My RAS has an extended table to the left side for supporting longer planks:



A good discussion RAS VS sliding miter saw:
https://www.woodworkingtalk.com/f2/r...re-saw-159290/


I made this double miter gauge setup for more control cross cutting longer and heavier planks, BUT it also works great on short stock as well. It's a sled of a sort without the bulk:



Here's a build I did on a large sled with adjustable fences for miters:
https://www.woodworkingtalk.com/f27/...d-build-49218/
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post #16 of 58 Old 09-21-2019, 11:00 AM Thread Starter
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check out this beast for $185 -- available locally; looks like it originally cost at least $5000

https://tulsa.craigslist.org/tls/d/c...982766047.html
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post #17 of 58 Old 09-21-2019, 01:09 PM
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As swing saw in NOT a radial arm saw!

That saw is a high production unit for cutting planks to length. My buddy has one similar in his commercial hardwood door shop. He has lots of big stuff... 16" Porter jointer, 24" flat beltdrive paner, 3" wide resaw bandsaw, straight line self feed rip saw, 10 HP shapers, etc....


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post #18 of 58 Old 09-21-2019, 01:24 PM
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currently own two radial arm saws, would not be without one
DeWalt in garage I bought in 1984 brand new from local hardware, think they had it for a few years
first table for it was made out of 3/4 plywood, 6' top to the left, 2' top to the right, 8' bottom rest of the 4'x8' sheet was used for back and dividers, this set on 2 sawhorses and I was able to take it on jobs broken down as saw, table and saw horses
now permanently on a bench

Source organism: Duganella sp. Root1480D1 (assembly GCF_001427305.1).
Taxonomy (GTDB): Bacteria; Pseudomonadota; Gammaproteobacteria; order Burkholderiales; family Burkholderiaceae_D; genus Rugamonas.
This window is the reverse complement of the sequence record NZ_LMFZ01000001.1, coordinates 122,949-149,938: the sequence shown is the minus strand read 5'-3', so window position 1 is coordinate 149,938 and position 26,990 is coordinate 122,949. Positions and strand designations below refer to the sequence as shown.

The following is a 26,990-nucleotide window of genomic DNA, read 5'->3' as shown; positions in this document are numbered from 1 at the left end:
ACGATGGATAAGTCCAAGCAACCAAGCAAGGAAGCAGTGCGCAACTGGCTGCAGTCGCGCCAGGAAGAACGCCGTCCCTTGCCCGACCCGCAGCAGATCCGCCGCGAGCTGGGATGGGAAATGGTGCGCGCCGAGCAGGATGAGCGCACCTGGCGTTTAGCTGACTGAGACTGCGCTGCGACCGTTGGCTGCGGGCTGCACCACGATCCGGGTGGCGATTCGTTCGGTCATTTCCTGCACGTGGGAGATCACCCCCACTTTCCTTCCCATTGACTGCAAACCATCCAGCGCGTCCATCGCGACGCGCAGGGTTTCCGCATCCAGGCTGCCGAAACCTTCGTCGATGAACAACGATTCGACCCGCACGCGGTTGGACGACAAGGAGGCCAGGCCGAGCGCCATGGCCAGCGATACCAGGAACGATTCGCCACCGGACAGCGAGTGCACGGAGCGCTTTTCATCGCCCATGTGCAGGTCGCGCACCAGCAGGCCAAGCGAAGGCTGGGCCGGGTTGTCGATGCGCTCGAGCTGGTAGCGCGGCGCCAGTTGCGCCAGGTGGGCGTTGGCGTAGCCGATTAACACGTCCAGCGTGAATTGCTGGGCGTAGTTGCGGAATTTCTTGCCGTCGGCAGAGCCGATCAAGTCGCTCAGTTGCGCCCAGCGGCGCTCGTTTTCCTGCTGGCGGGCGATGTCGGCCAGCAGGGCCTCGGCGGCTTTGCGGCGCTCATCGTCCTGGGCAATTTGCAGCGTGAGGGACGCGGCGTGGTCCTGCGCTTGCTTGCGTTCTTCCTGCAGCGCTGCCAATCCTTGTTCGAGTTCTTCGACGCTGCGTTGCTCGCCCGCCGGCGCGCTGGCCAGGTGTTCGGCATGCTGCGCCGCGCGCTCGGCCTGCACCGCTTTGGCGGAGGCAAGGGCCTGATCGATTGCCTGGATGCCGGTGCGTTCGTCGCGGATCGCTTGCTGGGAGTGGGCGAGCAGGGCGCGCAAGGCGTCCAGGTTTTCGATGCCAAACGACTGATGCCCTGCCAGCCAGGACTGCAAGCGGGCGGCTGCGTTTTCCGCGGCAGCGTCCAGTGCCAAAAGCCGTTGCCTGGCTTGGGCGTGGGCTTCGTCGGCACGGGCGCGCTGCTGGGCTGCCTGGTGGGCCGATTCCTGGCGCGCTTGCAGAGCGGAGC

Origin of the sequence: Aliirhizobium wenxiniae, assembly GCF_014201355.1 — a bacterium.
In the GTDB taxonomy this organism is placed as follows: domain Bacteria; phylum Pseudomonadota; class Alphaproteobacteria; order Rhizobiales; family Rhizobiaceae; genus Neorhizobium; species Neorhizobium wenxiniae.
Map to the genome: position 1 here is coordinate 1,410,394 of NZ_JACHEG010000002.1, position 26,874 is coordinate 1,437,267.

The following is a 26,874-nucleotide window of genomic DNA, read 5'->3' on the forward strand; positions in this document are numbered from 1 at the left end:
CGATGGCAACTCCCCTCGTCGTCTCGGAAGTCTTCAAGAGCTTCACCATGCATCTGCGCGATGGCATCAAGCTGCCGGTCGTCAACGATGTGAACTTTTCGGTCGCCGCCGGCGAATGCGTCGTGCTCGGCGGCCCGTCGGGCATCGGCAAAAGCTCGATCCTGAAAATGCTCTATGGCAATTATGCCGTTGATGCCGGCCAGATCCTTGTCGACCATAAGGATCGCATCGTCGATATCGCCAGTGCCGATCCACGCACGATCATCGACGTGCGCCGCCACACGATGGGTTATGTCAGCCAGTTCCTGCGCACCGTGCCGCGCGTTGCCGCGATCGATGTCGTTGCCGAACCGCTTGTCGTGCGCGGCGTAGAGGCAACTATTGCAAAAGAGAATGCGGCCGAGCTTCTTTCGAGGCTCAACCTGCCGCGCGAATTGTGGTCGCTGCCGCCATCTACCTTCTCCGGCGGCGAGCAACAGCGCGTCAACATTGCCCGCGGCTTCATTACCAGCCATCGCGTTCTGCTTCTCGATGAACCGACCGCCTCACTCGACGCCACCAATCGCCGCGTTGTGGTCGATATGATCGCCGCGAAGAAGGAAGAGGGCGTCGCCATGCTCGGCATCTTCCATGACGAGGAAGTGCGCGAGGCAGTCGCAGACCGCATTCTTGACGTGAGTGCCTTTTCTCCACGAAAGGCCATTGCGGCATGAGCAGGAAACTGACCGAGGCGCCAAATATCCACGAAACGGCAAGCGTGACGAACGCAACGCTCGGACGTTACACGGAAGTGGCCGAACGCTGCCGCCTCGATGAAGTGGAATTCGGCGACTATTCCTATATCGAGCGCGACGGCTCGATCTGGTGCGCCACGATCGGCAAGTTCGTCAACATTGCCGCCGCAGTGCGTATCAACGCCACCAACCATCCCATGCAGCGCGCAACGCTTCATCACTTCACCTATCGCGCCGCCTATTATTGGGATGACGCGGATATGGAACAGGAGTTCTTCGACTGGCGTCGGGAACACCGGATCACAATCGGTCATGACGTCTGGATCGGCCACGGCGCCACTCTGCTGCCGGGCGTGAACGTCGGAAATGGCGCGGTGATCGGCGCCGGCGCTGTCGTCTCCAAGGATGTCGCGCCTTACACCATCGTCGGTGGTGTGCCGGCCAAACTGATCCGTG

Sears in basement main shop bought new in 1985 (worked four sundays in a row to buy it) this one is bolted down to bench with 8' of table to left, 3' to right. table is marked off at every foot left and right of blade (same blade used all the time) very handy for rough cutting to length
have ripped on the DeWalt and do not feel comfortable doing this, however sometimes when tablesaw is jigged up and I need to rip something it happens
I have a Safety Speed Cut (5' nominal) panel saw in the garage for sheet goods, rip or crosscut, only saw that has not thrown wood at me YET
have had wood thrown at me by table saw radial arm saw, miter saw and don't have enough time on a sliding miter saw (don't own one) to have wood thrown at me YET
I don't crosscut on a table saw or rip on a radial arm saw as my 1st choice

edit to add
In table saws started out with a saw from JC Penny with resin top, then Delta contractors saw, now a SawStop ICS with all options available at time of purchase. The resin top saw the blade would push sideways when in a bind. fence was crap, measured both ends everytime and DO NOT hit it once set. Learned alot from it
TRY different saws keep an open mind and find what you are comfortable with. While knowing your wants and needs will change as you age and gain experience.
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Last edited by evilboweivel; 09-21-2019 at 01:30 PM. Reason: add last paragraph
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post #19 of 58 Old 09-21-2019, 05:27 PM
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I don't have much to add, other than you need to know to buy SPECIFIC blades for a RAS.
They're not just "regular saw blades".
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post #20 of 58 Old 09-21-2019, 06:46 PM
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Quote:
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...Cross cut seemed pretty safe.. safer than sliding compound miter saw because you pull the blade toward you in RAS and away from you in sliding one.. which can kick the piece upwards at the fence. (Watched some RAS safety videos today.)
Not quite, as far as the blade physics go. In a sliding miter saw, youre pushing the saw against its direction of rotation. The blade cant really feed itself into the wood as youre forcing it to go in the other direction. The saw would have to ride up the workpiece and force your arm back

With a RAS, youre pulling the carriage in the direction of rotation, so instead of pushing against the saws movement, youre pulling with along with it. In that case, if something goes wrong you have to completely reverse the direction of your force, while the carriage is pushing against you. Picture trying to push someone out of the way and having them suddenly start moving the direction youre pushing